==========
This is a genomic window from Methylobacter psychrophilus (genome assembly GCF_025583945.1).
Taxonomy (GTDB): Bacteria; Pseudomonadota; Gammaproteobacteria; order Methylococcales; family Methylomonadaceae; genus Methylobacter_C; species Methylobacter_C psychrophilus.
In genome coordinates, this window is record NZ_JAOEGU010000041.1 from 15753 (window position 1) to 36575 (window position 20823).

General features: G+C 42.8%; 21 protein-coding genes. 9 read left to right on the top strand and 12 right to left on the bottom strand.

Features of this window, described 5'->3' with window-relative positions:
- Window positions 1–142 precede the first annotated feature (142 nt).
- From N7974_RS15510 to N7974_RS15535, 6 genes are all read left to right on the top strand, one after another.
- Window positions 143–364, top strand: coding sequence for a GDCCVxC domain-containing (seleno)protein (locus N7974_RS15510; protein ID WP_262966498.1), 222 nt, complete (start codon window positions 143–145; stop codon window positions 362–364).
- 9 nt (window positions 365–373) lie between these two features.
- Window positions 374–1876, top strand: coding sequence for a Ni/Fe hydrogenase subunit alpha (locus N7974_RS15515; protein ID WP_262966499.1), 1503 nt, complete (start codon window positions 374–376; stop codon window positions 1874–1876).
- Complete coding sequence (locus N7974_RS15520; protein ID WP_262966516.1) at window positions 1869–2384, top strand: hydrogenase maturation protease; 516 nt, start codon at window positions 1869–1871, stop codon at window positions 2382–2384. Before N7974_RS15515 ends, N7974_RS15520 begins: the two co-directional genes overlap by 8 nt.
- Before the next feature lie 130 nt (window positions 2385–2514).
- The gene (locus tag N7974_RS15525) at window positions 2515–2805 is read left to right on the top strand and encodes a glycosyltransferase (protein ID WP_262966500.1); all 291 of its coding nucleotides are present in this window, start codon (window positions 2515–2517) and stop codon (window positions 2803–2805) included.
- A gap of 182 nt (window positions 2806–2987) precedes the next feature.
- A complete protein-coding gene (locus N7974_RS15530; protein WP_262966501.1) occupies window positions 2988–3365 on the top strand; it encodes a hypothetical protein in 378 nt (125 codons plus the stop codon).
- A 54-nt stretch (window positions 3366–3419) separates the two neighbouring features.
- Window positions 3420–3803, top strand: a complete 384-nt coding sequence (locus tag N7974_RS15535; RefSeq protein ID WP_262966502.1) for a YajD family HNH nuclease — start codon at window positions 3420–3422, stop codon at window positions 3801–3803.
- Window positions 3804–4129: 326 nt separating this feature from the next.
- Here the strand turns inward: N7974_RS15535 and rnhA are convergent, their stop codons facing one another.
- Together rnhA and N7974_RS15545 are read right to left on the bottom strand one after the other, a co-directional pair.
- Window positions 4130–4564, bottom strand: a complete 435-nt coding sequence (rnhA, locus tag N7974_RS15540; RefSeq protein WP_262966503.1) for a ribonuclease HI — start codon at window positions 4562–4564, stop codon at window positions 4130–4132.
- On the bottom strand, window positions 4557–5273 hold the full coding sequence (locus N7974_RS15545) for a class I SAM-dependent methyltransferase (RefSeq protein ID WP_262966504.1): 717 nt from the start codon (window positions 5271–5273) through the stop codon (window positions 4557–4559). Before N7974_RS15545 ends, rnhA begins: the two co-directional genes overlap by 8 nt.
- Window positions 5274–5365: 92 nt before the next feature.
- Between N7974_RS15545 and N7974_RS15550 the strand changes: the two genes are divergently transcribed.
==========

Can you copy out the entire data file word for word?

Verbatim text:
This is a genomic window from Methylobacter psychrophilus (genome assembly GCF_025583945.1).
Taxonomy (GTDB): Bacteria; Pseudomonadota; Gammaproteobacteria; order Methylococcales; family Methylomonadaceae; genus Methylobacter_C; species Methylobacter_C psychrophilus.
In genome coordinates, this window is record NZ_JAOEGU010000041.1 from 15753 (window position 1) to 36575 (window position 20823).

General features: G+C 42.8%; 21 protein-coding genes. 9 read left to right on the top strand and 12 right to left on the bottom strand.

Features of this window, described 5'->3' with window-relative positions:
- Window positions 1–142 precede the first annotated feature (142 nt).
- From N7974_RS15510 to N7974_RS15535, 6 genes are all read left to right on the top strand, one after another.
- Window positions 143–364, top strand: coding sequence for a GDCCVxC domain-containing (seleno)protein (locus N7974_RS15510; protein ID WP_262966498.1), 222 nt, complete (start codon window positions 143–145; stop codon window positions 362–364).
- 9 nt (window positions 365–373) lie between these two features.
- Window positions 374–1876, top strand: coding sequence for a Ni/Fe hydrogenase subunit alpha (locus N7974_RS15515; protein ID WP_262966499.1), 1503 nt, complete (start codon window positions 374–376; stop codon window positions 1874–1876).
- Complete coding sequence (locus N7974_RS15520; protein ID WP_262966516.1) at window positions 1869–2384, top strand: hydrogenase maturation protease; 516 nt, start codon at window positions 1869–1871, stop codon at window positions 2382–2384. Before N7974_RS15515 ends, N7974_RS15520 begins: the two co-directional genes overlap by 8 nt.
- Before the next feature lie 130 nt (window positions 2385–2514).
- The gene (locus tag N7974_RS15525) at window positions 2515–2805 is read left to right on the top strand and encodes a glycosyltransferase (protein ID WP_262966500.1); all 291 of its coding nucleotides are present in this window, start codon (window positions 2515–2517) and stop codon (window positions 2803–2805) included.
- A gap of 182 nt (window positions 2806–2987) precedes the next feature.
- A complete protein-coding gene (locus N7974_RS15530; protein WP_262966501.1) occupies window positions 2988–3365 on the top strand; it encodes a hypothetical protein in 378 nt (125 codons plus the stop codon).
- A 54-nt stretch (window positions 3366–3419) separates the two neighbouring features.
- Window positions 3420–3803, top strand: a complete 384-nt coding sequence (locus tag N7974_RS15535; RefSeq protein ID WP_262966502.1) for a YajD family HNH nuclease — start codon at window positions 3420–3422, stop codon at window positions 3801–3803.
- Window positions 3804–4129: 326 nt separating this feature from the next.
- Here the strand turns inward: N7974_RS15535 and rnhA are convergent, their stop codons facing one another.
- Together rnhA and N7974_RS15545 are read right to left on the bottom strand one after the other, a co-directional pair.
- Window positions 4130–4564, bottom strand: a complete 435-nt coding sequence (rnhA, locus tag N7974_RS15540; RefSeq protein WP_262966503.1) for a ribonuclease HI — start codon at window positions 4562–4564, stop codon at window positions 4130–4132.
- On the bottom strand, window positions 4557–5273 hold the full coding sequence (locus N7974_RS15545) for a class I SAM-dependent methyltransferase (RefSeq protein ID WP_262966504.1): 717 nt from the start codon (window positions 5271–5273) through the stop codon (window positions 4557–4559). Before N7974_RS15545 ends, rnhA begins: the two co-directional genes overlap by 8 nt.
- Window positions 5274–5365: 92 nt before the next feature.
- Between N7974_RS15545 and N7974_RS15550 the strand changes: the two genes are divergently transcribed.